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Yellowstone tower reignites debate over cell phones in the backcountry

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Krista Langlois | Aug 05, 2013 09:10 AM

I’m probably too young to be a good curmudgeon, but I nonetheless subscribe to Ed Abbey’s view of wilderness: it doesn’t need to be safe and accessible for everybody. Put ramps and roads and signs and cell phones into our cities, but please, leave them out of the backcountry. Sure they make it safer, but the element of risk is part of what defines the outdoors, and part of what draws me to it.

Judging from recent developments in Yellowstone, I may be in the minority. On July 23, the National Park Service approved its sixth cell phone tower for Yellowstone National Park, adding to dozens of towers already sticking out of other national parks around the country. The new 100-foot Verizon Wireless tower will mostly improve cell phone coverage in developed areas of Yellowstone, but may also include some “spillover” into the backcountry.

Public affairs officer Al Nash said that the park is simply giving people the basic services they expect. “Overwhelmingly what we hear from visitors is they are surprised that cell service is so limited and so spotty,” he said. “Their personal experience where they live is that cell service is ubiquitous.”

Visitors to Yellowstone’s Facebook page weren’t quite as consistent in their support, with most comments (to put it mildly) leaning toward “dislike.”

The Wilderness Act of 1964 prohibits motors and even bicycles within designated wilderness boundaries, but says nothing on the subject of technology. Tech proponents argue that cell phones offer safety and convenience, while wilderness purists say that they're an annoying distraction. Plus, they say, the belief that you can phone your way out of a hairy situation creates an illusion of safety, enticing people without wilderness skills to use technology as a substitute for training and experience. Tales abound of inexperienced people wandering the backcountry with cell phones, making unnecessary calls to search and rescue that can put volunteers in danger, or at the very least, waste their time and money.

short shorts and cell phones

It seems the wilderness elitists are losing. There are now Instagram photos taken from the summit of Everest and apps developed by wilderness medicine organizations to record vital signs that can then be transmitted to search and rescue. One mountain biker wrote recently that many adventure sports enthusiasts she knows use their phones to check the weather and avoid unfavorable conditions, but by never getting rained on, they also distance themselves from a real connection with nature.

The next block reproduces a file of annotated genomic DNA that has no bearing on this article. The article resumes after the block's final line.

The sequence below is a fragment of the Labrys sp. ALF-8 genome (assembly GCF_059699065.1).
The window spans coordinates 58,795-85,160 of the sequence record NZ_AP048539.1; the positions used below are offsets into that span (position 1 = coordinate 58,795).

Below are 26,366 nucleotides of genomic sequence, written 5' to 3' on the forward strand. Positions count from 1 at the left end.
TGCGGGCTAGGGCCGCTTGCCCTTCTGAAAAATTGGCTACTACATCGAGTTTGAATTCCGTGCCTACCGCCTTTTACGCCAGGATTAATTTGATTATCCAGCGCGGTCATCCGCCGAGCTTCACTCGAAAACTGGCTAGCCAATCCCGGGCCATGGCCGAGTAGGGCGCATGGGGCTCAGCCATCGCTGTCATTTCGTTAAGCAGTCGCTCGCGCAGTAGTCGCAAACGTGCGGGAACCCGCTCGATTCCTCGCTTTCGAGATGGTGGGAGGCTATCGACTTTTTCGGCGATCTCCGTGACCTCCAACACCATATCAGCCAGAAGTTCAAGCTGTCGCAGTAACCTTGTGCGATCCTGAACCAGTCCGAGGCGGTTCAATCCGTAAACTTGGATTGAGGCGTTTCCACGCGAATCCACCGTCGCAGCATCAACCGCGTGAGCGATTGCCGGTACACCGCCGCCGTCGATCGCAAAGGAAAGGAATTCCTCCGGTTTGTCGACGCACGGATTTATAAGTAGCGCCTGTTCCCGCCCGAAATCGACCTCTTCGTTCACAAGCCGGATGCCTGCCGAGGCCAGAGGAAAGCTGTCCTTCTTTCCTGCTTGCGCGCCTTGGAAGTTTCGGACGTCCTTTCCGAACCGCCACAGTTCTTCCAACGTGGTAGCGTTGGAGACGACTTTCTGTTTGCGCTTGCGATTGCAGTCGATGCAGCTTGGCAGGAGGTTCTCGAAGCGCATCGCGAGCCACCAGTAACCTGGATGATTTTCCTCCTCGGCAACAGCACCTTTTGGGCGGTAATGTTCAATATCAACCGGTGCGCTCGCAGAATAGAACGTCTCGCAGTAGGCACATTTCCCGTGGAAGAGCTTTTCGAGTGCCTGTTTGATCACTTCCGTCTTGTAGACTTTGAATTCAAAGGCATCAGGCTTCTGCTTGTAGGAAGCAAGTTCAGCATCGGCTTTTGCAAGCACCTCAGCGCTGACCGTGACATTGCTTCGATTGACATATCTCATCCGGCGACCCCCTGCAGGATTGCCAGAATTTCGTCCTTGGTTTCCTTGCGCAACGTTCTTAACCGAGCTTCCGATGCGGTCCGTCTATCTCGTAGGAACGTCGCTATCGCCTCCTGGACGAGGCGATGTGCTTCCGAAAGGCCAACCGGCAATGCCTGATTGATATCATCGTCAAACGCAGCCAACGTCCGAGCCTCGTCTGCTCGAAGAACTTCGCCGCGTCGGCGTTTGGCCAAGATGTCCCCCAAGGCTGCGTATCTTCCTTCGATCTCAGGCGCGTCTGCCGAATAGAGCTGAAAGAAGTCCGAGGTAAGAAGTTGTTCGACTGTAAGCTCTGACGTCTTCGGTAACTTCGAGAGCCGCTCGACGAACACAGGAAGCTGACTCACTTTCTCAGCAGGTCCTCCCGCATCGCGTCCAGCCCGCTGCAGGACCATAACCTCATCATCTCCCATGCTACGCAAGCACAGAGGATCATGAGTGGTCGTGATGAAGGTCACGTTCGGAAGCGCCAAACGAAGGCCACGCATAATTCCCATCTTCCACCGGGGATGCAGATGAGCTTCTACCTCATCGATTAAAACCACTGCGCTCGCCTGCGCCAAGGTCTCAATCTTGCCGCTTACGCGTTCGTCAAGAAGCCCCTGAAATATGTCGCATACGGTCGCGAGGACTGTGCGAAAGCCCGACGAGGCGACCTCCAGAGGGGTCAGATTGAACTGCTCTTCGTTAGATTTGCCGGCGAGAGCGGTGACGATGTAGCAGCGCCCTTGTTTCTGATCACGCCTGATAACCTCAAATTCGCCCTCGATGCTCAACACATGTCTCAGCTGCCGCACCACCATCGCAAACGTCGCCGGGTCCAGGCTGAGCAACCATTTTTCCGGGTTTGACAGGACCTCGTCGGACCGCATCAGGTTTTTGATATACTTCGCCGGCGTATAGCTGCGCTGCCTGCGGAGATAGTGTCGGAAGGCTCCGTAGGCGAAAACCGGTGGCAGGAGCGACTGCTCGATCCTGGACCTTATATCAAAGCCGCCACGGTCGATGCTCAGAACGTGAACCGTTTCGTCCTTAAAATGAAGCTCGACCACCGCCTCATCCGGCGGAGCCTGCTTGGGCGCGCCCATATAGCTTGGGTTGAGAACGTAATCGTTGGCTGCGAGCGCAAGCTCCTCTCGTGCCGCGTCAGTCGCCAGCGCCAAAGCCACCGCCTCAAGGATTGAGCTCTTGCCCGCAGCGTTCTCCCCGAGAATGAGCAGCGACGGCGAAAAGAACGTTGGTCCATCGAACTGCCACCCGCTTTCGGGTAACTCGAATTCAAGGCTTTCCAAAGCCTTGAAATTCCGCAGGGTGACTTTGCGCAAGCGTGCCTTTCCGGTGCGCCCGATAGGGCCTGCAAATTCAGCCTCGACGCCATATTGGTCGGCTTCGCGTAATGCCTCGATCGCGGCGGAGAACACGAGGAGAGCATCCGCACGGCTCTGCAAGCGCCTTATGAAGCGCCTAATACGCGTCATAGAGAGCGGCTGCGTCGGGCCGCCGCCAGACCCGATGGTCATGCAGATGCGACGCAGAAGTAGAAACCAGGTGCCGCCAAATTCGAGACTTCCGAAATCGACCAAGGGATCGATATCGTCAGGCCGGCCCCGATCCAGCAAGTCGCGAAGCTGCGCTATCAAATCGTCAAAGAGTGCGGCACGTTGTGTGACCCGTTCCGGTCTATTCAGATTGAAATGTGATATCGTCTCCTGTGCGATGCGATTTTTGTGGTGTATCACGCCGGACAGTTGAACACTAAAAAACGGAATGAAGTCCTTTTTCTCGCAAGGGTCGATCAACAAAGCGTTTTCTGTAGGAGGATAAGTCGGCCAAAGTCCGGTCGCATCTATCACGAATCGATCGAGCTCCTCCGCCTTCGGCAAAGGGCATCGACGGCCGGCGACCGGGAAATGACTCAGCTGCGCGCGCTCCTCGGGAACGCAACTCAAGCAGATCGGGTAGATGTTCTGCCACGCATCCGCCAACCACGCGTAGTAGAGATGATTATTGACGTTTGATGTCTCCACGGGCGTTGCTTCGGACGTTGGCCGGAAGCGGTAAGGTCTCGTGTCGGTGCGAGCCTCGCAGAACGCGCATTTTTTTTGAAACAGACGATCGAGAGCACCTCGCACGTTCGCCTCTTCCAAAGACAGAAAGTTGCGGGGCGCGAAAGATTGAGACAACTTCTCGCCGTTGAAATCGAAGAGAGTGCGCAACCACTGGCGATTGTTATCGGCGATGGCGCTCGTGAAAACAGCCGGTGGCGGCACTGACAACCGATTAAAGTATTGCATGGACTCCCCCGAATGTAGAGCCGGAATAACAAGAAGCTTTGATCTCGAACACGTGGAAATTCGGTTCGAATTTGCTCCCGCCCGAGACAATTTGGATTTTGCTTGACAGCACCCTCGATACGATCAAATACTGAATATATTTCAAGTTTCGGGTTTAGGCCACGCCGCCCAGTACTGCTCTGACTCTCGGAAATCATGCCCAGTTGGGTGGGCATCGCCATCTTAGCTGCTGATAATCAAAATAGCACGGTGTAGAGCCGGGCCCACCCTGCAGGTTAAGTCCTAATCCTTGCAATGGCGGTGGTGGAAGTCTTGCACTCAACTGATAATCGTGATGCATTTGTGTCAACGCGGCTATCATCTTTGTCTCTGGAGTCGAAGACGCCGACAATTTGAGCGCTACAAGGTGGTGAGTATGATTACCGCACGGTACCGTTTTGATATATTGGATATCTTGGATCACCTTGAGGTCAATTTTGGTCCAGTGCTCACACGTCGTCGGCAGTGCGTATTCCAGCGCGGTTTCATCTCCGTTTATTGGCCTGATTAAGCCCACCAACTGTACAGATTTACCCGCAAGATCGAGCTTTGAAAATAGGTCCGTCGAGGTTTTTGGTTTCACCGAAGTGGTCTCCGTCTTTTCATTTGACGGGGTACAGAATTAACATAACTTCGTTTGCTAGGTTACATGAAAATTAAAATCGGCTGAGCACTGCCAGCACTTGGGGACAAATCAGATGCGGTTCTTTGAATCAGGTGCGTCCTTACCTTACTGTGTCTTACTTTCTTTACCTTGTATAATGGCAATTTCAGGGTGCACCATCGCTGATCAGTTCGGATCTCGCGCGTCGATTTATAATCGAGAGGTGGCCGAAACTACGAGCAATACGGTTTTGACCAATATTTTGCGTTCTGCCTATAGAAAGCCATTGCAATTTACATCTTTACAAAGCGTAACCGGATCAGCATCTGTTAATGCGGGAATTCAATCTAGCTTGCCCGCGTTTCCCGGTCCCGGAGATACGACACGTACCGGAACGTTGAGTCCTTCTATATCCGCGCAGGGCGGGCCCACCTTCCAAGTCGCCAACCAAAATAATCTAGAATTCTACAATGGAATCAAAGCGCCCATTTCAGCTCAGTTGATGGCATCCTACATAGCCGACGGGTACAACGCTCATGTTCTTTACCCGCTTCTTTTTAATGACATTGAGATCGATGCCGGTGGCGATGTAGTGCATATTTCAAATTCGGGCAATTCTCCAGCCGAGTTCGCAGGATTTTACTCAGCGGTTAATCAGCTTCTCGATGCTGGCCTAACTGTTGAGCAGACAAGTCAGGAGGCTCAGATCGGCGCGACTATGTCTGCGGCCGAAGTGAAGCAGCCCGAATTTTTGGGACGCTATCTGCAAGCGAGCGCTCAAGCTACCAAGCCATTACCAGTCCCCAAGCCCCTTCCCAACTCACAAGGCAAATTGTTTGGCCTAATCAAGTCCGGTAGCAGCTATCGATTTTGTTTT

While those examples may seem trite, the July deaths of three hikers in the wilderness area on the Arizona-Utah border known as the Wave are not. The trio of deaths (including a 27-year-old mother of two, whose husband hiked to cell phone range to call for help after she collapsed)  has prompted the Bureau of Land Management to consider increasing safety in the area through better cell phone coverage -- which, along with the Yellowstone announcement, has prompted a re-hashing of the cell-phones-vs-wilderness debate.

HCN has published its share of anti-cell phone rants over the years. The most moving arguments, though, aren’t the pleas to turn off your phone and experience sweet, glorious nature, but rather heartbreaking stories like the one about the Wave. One particularly poignant letter to the editor asks readers to imagine themselves for a moment alone in the wilderness with a victim of an accident. Would you wish for a cell phone then, to call for help? When editor Jodi Peterson heard a voice in Mesa Verde National Park that may have belonged to a missing hiker this summer, might cell phone service have helped save the man’s life?

These are hard questions, especially for self-described wilderness snobs like myself. Of course, I don’t want to watch someone die because of a lack of cell phone service. I don’t want to oppose something that could save someone’s life, or my own.

But ultimately, though the argument against improved cell phone coverage in the wilderness can come across as selfish, trite or nostalgic, it stems from a deep love of nature, from wanting to preserve something that's meaningful and powerful and hard to articulate. Maybe it’s inevitable that communication networks will one day permeate every canyon and mountaintop, but as long as I’m alive, I hope that no matter the risk, I will more often feel the sting of campfire smoke in my eyes than the strain of squinting at a screen. I hope there will always be places where you cannot check your phone to look up how to start a fire in the rain but rather must crouch on a wet, rocky beach, trying to ignite a handful of tinder while gray sky closes in and seagulls reel through the fog and the rest of the world seems far, far away.

Image credit flickr user Wetwebwork.

Krista Langlois is an editorial intern at High Country News and carries a SPOT messenger when she ventures into the backcountry.

Jeff Zapko
Jeff Zapko
Aug 05, 2013 01:50 PM
Include me in the group that cringes at the notion, regardless of the inevitability.